Are presepsin and resistin better markers for bacterial infection in patients with decompensated liver cirrhosis?
Dig Liver Dis. 2019 Jun 17;:
Authors: Fischer P, Grigoras C, Bugariu A, Nicoara-Farcau O, Stefanescu H, Benea A, Hadade A, Margarit S, Sparchez Z, Tantau M, Ionescu D, Procopet B
BACKGROUND: Bacterial infections impair prognosis in patients with cirrhosis. Presepsin and, more recently, resistin are promising markers of infection and sepsis in patients without cirrhosis.
AIMS: The aim of our study was to assess the performance of presepsin and resistin as early markers of infection compared with C reactive protein (CRP) and procalcitonin (PCT), and their prognostic relevance in patients with decompensated cirrhosis.
METHODS: One hundred and fourteen consecutive patients with decompensated cirrhosis were enrolled and followed-up for 28 days. Diagnostic performances of CRP, PCT, presepsin and resistin were assessed.
RESULTS: Fifty-three (46.5%) patients had bacterial infections of which 30 (56%) had sepsis. Presepsin and resistin had similar performance as CRP and PCT for the diagnosis of infection (best cut-off of 1444 pg/ml and 20 ng/ml, respectively) and sepsis. Presepsin (HR = 5.5; 95%CI: 2.36-13.21, p < 0.0001) and the ≥500 pg/ml increase of presepsin at 48 h (HR = 9.24; 95%CI: 3.66-23.27, p < 0.008) were independently associated with 28-day mortality.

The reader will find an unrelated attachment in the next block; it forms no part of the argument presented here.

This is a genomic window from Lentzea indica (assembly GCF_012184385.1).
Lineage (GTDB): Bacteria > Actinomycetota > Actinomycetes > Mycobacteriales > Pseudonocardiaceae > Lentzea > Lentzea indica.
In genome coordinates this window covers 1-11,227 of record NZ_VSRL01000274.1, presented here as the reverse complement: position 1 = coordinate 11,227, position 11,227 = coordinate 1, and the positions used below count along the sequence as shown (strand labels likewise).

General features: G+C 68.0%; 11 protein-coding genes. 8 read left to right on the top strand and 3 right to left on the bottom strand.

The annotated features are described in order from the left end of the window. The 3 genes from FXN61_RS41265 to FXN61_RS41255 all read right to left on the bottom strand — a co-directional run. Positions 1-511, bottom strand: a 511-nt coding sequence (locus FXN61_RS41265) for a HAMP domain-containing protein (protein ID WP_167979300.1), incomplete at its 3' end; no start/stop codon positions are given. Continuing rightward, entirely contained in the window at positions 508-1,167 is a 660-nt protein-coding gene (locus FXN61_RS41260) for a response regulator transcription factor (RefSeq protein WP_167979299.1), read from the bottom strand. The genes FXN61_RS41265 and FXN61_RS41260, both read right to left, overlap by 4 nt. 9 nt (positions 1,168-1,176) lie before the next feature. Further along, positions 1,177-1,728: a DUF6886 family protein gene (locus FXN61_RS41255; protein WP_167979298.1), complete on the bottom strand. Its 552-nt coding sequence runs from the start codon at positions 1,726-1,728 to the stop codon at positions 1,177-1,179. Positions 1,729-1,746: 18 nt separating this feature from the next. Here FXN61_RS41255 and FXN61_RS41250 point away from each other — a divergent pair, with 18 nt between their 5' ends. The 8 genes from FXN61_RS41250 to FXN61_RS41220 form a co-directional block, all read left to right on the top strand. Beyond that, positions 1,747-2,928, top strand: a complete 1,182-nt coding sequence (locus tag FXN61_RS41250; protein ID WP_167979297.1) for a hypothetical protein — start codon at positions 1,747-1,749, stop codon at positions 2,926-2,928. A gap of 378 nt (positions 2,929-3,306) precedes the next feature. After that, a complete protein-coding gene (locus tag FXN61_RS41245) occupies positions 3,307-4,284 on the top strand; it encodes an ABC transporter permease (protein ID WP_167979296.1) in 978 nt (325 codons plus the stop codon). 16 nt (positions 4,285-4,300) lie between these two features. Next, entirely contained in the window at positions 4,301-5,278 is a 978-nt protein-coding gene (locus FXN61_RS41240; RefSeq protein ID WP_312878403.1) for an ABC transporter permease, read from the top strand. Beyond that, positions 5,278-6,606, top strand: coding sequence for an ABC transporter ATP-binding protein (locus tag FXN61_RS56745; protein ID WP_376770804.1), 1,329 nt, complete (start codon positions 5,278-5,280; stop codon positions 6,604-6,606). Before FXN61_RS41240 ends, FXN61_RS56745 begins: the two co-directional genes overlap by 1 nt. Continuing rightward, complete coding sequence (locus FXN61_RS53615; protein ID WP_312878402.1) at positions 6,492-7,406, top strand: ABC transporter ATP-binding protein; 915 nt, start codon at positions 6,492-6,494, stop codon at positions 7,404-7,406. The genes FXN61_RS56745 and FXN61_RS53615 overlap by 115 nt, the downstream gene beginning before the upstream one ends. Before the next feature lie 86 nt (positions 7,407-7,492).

CONCLUSIONS: Presepsin and resistin have similar diagnostic performances to CRP and PCT for bacterial infection in decompensated cirrhosis. Presepsin and Δ presepsin ≥500 pg/ml have also a prognostic relevance for 28-day mortality.
PMID: 31221548 [PubMed - as supplied by publisher]